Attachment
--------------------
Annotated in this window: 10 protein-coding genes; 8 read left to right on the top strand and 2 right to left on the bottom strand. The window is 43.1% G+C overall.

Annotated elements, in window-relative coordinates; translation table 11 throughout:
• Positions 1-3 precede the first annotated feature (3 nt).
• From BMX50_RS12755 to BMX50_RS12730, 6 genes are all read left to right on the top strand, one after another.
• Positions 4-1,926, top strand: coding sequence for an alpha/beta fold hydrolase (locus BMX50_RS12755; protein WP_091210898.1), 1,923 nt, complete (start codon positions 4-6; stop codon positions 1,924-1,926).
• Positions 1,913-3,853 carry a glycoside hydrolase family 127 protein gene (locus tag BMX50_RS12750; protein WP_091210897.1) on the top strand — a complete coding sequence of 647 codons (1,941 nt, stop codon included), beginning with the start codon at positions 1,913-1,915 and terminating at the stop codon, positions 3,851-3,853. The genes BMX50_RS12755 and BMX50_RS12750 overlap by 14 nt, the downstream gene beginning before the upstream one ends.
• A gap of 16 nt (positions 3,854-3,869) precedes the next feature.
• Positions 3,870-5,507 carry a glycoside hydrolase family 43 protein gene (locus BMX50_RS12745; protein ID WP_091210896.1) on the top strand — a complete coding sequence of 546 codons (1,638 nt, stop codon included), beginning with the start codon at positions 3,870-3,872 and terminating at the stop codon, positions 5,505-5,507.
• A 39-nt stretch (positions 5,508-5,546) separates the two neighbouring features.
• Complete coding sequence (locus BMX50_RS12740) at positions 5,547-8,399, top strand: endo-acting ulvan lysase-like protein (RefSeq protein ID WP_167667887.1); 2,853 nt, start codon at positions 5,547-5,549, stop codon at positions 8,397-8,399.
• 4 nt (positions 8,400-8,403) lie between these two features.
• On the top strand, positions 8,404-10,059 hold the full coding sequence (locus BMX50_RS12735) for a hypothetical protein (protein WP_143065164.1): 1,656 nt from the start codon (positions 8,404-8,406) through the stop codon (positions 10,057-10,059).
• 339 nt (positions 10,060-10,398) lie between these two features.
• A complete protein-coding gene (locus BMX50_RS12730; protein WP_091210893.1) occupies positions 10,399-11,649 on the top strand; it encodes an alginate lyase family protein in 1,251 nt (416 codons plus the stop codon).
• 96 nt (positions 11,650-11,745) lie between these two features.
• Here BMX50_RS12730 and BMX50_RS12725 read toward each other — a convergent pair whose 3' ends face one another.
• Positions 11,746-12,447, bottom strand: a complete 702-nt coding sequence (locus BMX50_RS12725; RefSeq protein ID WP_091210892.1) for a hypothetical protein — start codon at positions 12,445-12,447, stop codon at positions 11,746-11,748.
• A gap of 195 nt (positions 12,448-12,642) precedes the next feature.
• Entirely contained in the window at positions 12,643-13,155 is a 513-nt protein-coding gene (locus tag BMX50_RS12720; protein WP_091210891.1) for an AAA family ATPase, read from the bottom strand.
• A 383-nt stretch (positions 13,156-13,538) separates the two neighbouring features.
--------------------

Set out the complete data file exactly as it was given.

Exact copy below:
Annotated in this window: 10 protein-coding genes; 8 read left to right on the top strand and 2 right to left on the bottom strand. The window is 43.1% G+C overall.

Annotated elements, in window-relative coordinates; translation table 11 throughout:
• Positions 1-3 precede the first annotated feature (3 nt).
• From BMX50_RS12755 to BMX50_RS12730, 6 genes are all read left to right on the top strand, one after another.
• Positions 4-1,926, top strand: coding sequence for an alpha/beta fold hydrolase (locus BMX50_RS12755; protein WP_091210898.1), 1,923 nt, complete (start codon positions 4-6; stop codon positions 1,924-1,926).
• Positions 1,913-3,853 carry a glycoside hydrolase family 127 protein gene (locus tag BMX50_RS12750; protein WP_091210897.1) on the top strand — a complete coding sequence of 647 codons (1,941 nt, stop codon included), beginning with the start codon at positions 1,913-1,915 and terminating at the stop codon, positions 3,851-3,853. The genes BMX50_RS12755 and BMX50_RS12750 overlap by 14 nt, the downstream gene beginning before the upstream one ends.
• A gap of 16 nt (positions 3,854-3,869) precedes the next feature.
• Positions 3,870-5,507 carry a glycoside hydrolase family 43 protein gene (locus BMX50_RS12745; protein ID WP_091210896.1) on the top strand — a complete coding sequence of 546 codons (1,638 nt, stop codon included), beginning with the start codon at positions 3,870-3,872 and terminating at the stop codon, positions 5,505-5,507.
• A 39-nt stretch (positions 5,508-5,546) separates the two neighbouring features.
• Complete coding sequence (locus BMX50_RS12740) at positions 5,547-8,399, top strand: endo-acting ulvan lysase-like protein (RefSeq protein ID WP_167667887.1); 2,853 nt, start codon at positions 5,547-5,549, stop codon at positions 8,397-8,399.
• 4 nt (positions 8,400-8,403) lie between these two features.
• On the top strand, positions 8,404-10,059 hold the full coding sequence (locus BMX50_RS12735) for a hypothetical protein (protein WP_143065164.1): 1,656 nt from the start codon (positions 8,404-8,406) through the stop codon (positions 10,057-10,059).
• 339 nt (positions 10,060-10,398) lie between these two features.
• A complete protein-coding gene (locus BMX50_RS12730; protein WP_091210893.1) occupies positions 10,399-11,649 on the top strand; it encodes an alginate lyase family protein in 1,251 nt (416 codons plus the stop codon).
• 96 nt (positions 11,650-11,745) lie between these two features.
• Here BMX50_RS12730 and BMX50_RS12725 read toward each other — a convergent pair whose 3' ends face one another.
• Positions 11,746-12,447, bottom strand: a complete 702-nt coding sequence (locus BMX50_RS12725; RefSeq protein ID WP_091210892.1) for a hypothetical protein — start codon at positions 12,445-12,447, stop codon at positions 11,746-11,748.
• A gap of 195 nt (positions 12,448-12,642) precedes the next feature.
• Entirely contained in the window at positions 12,643-13,155 is a 513-nt protein-coding gene (locus tag BMX50_RS12720; protein WP_091210891.1) for an AAA family ATPase, read from the bottom strand.
• A 383-nt stretch (positions 13,156-13,538) separates the two neighbouring features.